For those of you who ever cycle along the South Bank, this email exchange might be of interest. My emails from yesterday and Kate Hoey's response. I was alerted to this issue by Lambeth's branch of the London Cycling Campaign. And by an initial email sent to Kate Hoey by Jack Thurston which I copy below. Jack runs the bikeshow on ResonanceFM here.
Make up your own mind what you think about this. It's not strictly City related but close enough. For more excellent coverage on the banning of bikes on the South Bank, read KenningtonPeopleonBikes here and here.
Sometimes I use the cycle hire bikes to come to work along the South Bank in the mornings. It's usually around 7.30am. Kate thinks that should be banned. Read the email trail below and decide for yourselves:
From: HOEY, Kate [mailto:HoeyK@parliament.uk]
Sent: Thu 11/4/2010 9:12 AM
To: Williams, Danny
Subject: RE: Letter from constituent re south bank cycling
Dear danny thanks. I was not talking about any part except the road behind St Thomas' which in my view is quite a good bit for cyclistsImproving roads for cycling is a separate issue and campaign than keeping the river walk safe for pedestrians. The river walk below st thomas' and in front of County hall are packed with pedestrians and not compatible with comuter cycling in the view of many many local people Thank for letting me know your view. Best wishes kate
From: "Williams, Danny
Sent: 04 Nov 2010 08:49
To: "HOEY, Kate" <HoeyK@parliament.uk>,
Subject: Letter from constituent re south bank cycling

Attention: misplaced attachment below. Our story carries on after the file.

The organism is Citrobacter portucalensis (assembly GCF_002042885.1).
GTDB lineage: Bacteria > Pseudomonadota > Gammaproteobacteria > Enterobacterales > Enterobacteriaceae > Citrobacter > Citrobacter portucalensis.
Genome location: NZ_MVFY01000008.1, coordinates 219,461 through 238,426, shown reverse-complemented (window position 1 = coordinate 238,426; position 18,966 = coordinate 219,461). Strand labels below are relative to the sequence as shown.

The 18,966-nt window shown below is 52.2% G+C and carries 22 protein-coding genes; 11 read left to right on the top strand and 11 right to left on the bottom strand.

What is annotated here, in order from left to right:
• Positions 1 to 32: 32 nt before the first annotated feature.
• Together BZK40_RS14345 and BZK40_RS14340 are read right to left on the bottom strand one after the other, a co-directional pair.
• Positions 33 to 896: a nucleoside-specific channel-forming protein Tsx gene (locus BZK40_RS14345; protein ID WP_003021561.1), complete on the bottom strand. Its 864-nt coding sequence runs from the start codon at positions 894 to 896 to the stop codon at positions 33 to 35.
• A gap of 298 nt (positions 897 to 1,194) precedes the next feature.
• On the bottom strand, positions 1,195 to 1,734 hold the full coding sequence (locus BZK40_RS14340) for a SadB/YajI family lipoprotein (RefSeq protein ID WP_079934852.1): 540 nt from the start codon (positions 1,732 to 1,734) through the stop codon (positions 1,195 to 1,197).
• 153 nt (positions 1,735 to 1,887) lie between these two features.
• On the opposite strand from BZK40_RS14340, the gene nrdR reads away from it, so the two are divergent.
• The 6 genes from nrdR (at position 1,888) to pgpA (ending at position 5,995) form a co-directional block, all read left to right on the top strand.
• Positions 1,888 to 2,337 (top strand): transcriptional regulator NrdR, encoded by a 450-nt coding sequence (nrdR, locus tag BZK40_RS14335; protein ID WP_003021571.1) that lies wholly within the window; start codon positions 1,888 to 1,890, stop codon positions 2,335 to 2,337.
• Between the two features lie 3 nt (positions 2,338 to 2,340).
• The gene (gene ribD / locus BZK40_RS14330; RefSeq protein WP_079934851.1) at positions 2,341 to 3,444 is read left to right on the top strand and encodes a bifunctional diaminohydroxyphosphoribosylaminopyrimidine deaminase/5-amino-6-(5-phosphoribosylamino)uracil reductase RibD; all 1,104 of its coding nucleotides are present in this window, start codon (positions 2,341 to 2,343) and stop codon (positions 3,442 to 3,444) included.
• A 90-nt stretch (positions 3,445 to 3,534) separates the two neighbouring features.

Dear Kate Hoey
You recently responded to an email about cycling along the river front on the south bank to Jack Thurston. Jack forwarded that response to Lambeth Cyclists.
I live in Stockwell and cycle to the City of London along this route daily. You mention that the route along the main road parallel to the river is a sensible alternative. The words you use are: "There is of course an excellent cycling route on the main road along past Lambeth Palace and the hospital."
The cycling route between Blackfriars Bridge and Vauxhall is truly not 'excellent'.
A number of examples:
Roundabout at Lambeth Palace - the road layout is designed in a way that maximises danger for cycles. On a bicycle, you are expected to waddle between cars and buses queuing at the lights as the cycle facilities stop well before the roundabout (not to mention how unpleasant and difficult it is to turn right if you're heading soutbound on Lambeth Bridge).
Vauxhall gyratory is frankly terrifying on a bike. There are some bike lanes around this gyratory. But these are shared with pedestrians and there simply isn't space for both groups. For example, there can often be half a dozen cycles plus 20 or more pedestrians crammed on the narrow pavement outside the Royal Vauxhall Tavern waiting to cross. Of course, cars have only six lanes to themselves and priority on the traffic lights as well. There would be plenty of space for everyone if one of these lanes was removed from motor vehicles but the priority seemsd to be about making motor traffic flow smoothly, not about making the area accessible for everyone, on bike, on foot, on a bus etc.